Nothing says “man of the people” like an appearance at the Enmore Theatre in inner-city Sydney, taking in a Gang of Youths gig, sporting a Joy Division t-shirt and skolling the obligatory beer. That was “cool rockin’ Albo” last Monday night, basking in the applause of locals and not at all shy of the inevitable publicity.
Let’s call it “Albo’s” twirling-the-scarf-at-a-Sharks-game moment.
Fast forward just two days, and a newly publicity-shy PM is ushered into News Corporation’s headquarters, Joy Division but a distant memory after donning his best suit and tie for an audience with Lachlan Murdoch. Amid the latter’s defamation lawsuit against Crikey, and with independent MP Zoe Daniel moving for a judicial inquiry which could help end News Corp’s stranglehold on our newsprint circulation, the timing of this conclave seemed, well, ominous.
Let’s call it “Albo’s” kissing-Lachlan’s-ring moment.
News of the Murdoch rendezvous comes as Albanese, mandated by voters to deliver us from the neoliberalism and malevolent messaging of his predecessor Scott Morrison, instead seems to be giving us more of the same. Gaslighting, distraction, misinformation, dead-batting follow-up questions and more: did you really think the days of “wag the dog” were over? Consider this summary composite of Labor pressers since May:
Question: aren’t we exacerbating global warming by sending coal overseas? Fossil fuel industry talking point answer: No. We’re helping to reduce emissions by exporting clean coal. (Experts: there’s no such thing, but we’re on a clock here, so follow-ups go begging).
Question: The Grattan Institute says politicians should be banned from allocating grants to stop pork-barrelling. Will you act on that? Morrison-esque rejoinder: that’s all well and good, but it shouldn’t be left up to bureaucrats. (Score one for the corrupt status quo).
Question: failing to mandate COVID-19 mask use, as your chief medical officer (CMO) did, is costing lives. What are you going to do about it? Gobsmacking answer: “I didn’t hear the comments (and therefore can’t offer an opinion)”. (Note: the CMO clearly made the recommendation after input from politicians).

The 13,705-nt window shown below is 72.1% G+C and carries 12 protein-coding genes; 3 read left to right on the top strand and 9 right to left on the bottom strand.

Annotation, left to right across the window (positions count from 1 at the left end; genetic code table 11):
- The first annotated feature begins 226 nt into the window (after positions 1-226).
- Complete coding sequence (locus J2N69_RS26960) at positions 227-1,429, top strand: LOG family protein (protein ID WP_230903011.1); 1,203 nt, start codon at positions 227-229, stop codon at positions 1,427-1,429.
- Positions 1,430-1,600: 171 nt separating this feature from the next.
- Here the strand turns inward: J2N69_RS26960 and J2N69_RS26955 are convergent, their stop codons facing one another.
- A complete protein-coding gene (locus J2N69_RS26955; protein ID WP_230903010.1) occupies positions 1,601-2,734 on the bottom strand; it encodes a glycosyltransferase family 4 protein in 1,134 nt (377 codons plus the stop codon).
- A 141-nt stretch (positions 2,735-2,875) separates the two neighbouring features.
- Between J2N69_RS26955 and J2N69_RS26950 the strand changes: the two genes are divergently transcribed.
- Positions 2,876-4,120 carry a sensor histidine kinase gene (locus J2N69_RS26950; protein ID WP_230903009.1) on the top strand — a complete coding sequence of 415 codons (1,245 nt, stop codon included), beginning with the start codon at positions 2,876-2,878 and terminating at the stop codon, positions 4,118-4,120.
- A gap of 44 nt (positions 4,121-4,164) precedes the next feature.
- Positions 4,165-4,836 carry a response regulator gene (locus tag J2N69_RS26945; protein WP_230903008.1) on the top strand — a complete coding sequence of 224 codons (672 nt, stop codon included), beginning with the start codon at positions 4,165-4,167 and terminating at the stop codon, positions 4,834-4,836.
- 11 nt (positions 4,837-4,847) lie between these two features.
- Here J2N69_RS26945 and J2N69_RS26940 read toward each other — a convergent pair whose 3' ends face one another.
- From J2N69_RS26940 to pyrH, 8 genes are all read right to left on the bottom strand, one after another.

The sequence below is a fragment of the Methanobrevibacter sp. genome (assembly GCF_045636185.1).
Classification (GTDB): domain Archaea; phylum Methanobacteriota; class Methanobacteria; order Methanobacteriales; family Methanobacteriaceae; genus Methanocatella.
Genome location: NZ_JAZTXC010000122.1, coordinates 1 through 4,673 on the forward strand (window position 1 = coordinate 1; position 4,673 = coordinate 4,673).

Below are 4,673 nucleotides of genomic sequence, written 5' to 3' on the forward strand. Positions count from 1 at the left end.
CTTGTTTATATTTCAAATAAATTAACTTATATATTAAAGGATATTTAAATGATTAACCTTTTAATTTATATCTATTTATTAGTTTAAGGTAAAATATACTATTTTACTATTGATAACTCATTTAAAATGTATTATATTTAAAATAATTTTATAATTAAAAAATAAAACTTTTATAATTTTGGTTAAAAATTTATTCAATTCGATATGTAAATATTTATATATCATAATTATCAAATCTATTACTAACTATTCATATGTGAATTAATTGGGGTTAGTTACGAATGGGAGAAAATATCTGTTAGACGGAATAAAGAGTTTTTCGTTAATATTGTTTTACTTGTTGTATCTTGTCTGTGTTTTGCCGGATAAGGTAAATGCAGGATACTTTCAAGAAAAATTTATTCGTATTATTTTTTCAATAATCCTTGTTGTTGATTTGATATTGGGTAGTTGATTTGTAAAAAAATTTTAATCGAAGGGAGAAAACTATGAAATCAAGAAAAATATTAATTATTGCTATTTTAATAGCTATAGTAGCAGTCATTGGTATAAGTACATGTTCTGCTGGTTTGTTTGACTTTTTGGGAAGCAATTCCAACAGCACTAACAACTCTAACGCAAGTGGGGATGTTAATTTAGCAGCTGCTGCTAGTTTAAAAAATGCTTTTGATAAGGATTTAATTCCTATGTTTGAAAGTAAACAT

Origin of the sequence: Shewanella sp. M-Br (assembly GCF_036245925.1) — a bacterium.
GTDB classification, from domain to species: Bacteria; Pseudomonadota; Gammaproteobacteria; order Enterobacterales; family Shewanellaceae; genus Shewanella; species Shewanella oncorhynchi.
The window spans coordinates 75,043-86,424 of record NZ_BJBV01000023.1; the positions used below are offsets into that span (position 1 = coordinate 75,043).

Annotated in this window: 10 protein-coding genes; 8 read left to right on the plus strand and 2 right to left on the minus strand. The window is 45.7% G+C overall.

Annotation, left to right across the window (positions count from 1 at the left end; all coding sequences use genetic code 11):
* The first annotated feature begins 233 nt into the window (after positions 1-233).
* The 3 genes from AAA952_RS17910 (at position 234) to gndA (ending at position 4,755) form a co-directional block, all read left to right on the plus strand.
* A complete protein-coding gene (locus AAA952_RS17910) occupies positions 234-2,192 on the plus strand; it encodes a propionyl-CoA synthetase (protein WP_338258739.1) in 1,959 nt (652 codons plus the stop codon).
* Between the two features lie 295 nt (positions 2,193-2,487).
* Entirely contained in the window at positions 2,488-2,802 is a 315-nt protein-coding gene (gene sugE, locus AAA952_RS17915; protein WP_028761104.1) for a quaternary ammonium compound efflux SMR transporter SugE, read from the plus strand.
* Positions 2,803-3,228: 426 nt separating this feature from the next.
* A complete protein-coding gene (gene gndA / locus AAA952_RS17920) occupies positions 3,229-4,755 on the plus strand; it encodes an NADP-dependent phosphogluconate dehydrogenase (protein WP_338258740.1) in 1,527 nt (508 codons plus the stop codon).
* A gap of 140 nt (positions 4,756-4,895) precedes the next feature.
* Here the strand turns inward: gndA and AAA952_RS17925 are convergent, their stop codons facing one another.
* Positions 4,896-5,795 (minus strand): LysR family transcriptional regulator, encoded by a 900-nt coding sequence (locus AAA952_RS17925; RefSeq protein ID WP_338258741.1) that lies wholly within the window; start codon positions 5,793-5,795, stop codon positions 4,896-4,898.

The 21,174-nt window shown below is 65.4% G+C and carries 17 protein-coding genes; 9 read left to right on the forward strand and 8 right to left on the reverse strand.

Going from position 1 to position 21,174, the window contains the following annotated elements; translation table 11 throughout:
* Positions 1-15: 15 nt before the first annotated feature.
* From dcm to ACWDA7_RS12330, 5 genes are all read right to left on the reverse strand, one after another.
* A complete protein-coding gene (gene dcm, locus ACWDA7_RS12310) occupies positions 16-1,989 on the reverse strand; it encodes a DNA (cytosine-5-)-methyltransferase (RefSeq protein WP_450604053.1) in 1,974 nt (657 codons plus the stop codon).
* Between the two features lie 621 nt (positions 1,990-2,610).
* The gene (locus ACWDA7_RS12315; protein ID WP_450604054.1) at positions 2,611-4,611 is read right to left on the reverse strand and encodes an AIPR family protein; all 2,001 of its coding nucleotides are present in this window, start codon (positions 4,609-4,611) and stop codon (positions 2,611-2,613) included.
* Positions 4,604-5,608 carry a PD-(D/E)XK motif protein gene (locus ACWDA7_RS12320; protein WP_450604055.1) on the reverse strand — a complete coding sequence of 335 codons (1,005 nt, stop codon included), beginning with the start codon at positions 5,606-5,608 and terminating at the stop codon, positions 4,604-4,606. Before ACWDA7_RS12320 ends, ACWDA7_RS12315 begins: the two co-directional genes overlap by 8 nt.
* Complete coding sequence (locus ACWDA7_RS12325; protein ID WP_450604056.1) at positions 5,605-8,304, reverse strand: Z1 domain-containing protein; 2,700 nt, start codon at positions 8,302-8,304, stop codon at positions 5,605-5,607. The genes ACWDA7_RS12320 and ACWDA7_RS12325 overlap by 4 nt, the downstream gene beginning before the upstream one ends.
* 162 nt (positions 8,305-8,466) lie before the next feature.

Journalists blindsided by such chicanery can’t collect their thoughts before we’re onto the “next question”, a Dorothy Dixer from a friendly hack about one upcoming sports event or another. Mission Accomplished.
In each case above, the “answers” (on both policy and rhetoric) were as befuddling and barren as any we came to expect from Morrison. But this was “Albo” and his ministers, seemingly intent on emulating “ScoMo” when it comes to discombobulating journalists, controlling the narrative, tossing out distractions (see “Enmore Theatre”) and persisting with policies synonymous with the worst government since Federation.
A Labor government skilled in the dark arts of distraction can be just as adept as its predecessors at minimising accountability to both the media and the voting public, leaving in its way only a Federal Opposition which these days seems more interested in fighting culture wars than holding “Albo’s” feet to the fire on actual policy.
Unaccountable government is bad government.
Having mastered Morrison’s doublespeak to the point where it helped them into office, it’s no surprise that Labor is now wholly addicted to it. The new government willingly deploys those dark arts to sell odious neoliberal policies, its word salad “answers” ready to deflect, distract and discombobulate the media pack.
On the threat of COVID-19, readers can’t have missed the tyre-screeching 180-degree turn made by both state and federal Labor since May, spurning solid health advice in favour of “personal freedom” and unencumbered commerce.